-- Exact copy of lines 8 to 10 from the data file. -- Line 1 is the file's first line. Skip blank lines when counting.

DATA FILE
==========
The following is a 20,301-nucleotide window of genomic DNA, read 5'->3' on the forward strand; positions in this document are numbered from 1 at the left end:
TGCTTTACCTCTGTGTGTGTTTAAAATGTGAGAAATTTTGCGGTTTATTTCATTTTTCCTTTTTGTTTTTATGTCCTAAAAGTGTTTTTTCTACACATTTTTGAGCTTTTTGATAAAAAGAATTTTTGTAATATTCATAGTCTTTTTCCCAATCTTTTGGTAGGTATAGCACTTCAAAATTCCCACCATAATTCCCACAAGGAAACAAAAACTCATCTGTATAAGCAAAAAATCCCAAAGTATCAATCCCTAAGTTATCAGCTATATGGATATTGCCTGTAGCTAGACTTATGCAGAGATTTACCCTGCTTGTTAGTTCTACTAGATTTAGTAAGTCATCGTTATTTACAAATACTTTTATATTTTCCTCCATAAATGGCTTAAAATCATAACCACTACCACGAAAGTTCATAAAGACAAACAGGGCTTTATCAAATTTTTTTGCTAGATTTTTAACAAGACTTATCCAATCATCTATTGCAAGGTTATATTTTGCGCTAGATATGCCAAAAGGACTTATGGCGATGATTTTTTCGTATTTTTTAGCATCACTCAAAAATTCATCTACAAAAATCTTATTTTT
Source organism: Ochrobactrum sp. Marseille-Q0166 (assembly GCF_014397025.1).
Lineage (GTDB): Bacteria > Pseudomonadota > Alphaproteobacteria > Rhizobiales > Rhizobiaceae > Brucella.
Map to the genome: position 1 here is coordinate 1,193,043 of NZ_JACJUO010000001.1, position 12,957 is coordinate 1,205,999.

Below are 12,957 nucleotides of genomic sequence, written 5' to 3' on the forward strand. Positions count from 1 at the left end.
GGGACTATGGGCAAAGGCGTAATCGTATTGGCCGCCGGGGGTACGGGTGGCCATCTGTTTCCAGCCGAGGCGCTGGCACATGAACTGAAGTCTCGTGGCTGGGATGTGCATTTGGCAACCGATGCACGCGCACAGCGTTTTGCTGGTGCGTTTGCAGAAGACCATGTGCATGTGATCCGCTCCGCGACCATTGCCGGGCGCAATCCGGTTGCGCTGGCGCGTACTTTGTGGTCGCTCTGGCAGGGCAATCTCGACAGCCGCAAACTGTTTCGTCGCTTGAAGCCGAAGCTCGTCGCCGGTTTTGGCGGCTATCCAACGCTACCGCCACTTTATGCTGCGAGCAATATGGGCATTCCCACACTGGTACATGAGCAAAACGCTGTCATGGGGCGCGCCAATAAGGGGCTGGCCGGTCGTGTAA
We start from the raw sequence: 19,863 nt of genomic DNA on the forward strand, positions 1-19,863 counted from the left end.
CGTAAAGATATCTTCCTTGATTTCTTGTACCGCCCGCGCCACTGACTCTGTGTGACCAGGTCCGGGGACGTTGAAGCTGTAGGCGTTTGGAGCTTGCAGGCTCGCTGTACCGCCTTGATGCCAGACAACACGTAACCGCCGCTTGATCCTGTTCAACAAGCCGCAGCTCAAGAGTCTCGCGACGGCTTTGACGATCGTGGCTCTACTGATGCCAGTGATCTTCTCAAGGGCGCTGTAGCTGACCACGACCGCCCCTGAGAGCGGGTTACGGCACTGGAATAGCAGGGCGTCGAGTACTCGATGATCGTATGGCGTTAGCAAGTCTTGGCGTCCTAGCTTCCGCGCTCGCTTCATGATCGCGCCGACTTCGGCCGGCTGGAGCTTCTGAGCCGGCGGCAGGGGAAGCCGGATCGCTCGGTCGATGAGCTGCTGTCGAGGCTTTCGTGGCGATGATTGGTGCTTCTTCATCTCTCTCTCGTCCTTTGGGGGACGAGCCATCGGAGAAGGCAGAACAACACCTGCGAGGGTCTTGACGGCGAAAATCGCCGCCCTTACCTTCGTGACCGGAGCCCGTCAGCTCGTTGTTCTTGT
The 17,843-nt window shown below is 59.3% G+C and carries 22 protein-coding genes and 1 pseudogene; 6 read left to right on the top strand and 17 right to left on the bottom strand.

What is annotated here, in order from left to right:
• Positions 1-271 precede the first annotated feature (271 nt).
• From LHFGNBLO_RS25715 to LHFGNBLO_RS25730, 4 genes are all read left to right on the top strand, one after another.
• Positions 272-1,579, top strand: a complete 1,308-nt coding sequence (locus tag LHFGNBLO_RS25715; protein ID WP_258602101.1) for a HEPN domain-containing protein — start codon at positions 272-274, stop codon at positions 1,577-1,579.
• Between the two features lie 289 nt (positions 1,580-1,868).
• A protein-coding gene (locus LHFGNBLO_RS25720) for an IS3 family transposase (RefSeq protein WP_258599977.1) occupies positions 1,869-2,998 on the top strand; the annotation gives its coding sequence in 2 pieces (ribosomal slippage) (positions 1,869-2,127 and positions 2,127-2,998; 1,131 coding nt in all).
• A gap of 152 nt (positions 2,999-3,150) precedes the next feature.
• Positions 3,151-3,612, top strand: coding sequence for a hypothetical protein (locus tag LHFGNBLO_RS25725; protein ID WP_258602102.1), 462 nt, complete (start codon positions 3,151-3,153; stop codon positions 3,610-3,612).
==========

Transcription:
We start from the raw sequence: 19,863 nt of genomic DNA on the forward strand, positions 1-19,863 counted from the left end.
CGTAAAGATATCTTCCTTGATTTCTTGTACCGCCCGCGCCACTGACTCTGTGTGACCAGGTCCGGGGACGTTGAAGCTGTAGGCGTTTGGAGCTTGCAGGCTCGCTGTACCGCCTTGATGCCAGACAACACGTAACCGCCGCTTGATCCTGTTCAACAAGCCGCAGCTCAAGAGTCTCGCGACGGCTTTGACGATCGTGGCTCTACTGATGCCAGTGATCTTCTCAAGGGCGCTGTAGCTGACCACGACCGCCCCTGAGAGCGGGTTACGGCACTGGAATAGCAGGGCGTCGAGTACTCGATGATCGTATGGCGTTAGCAAGTCTTGGCGTCCTAGCTTCCGCGCTCGCTTCATGATCGCGCCGACTTCGGCCGGCTGGAGCTTCTGAGCCGGCGGCAGGGGAAGCCGGATCGCTCGGTCGATGAGCTGCTGTCGAGGCTTTCGTGGCGATGATTGGTGCTTCTTCATCTCTCTCTCGTCCTTTGGGGGACGAGCCATCGGAGAAGGCAGAACAACACCTGCGAGGGTCTTGACGGCGAAAATCGCCGCCCTTACCTTCGTGACCGGAGCCCGTCAGCTCGTTGTTCTTGT
The 17,843-nt window shown below is 59.3% G+C and carries 22 protein-coding genes and 1 pseudogene; 6 read left to right on the top strand and 17 right to left on the bottom strand.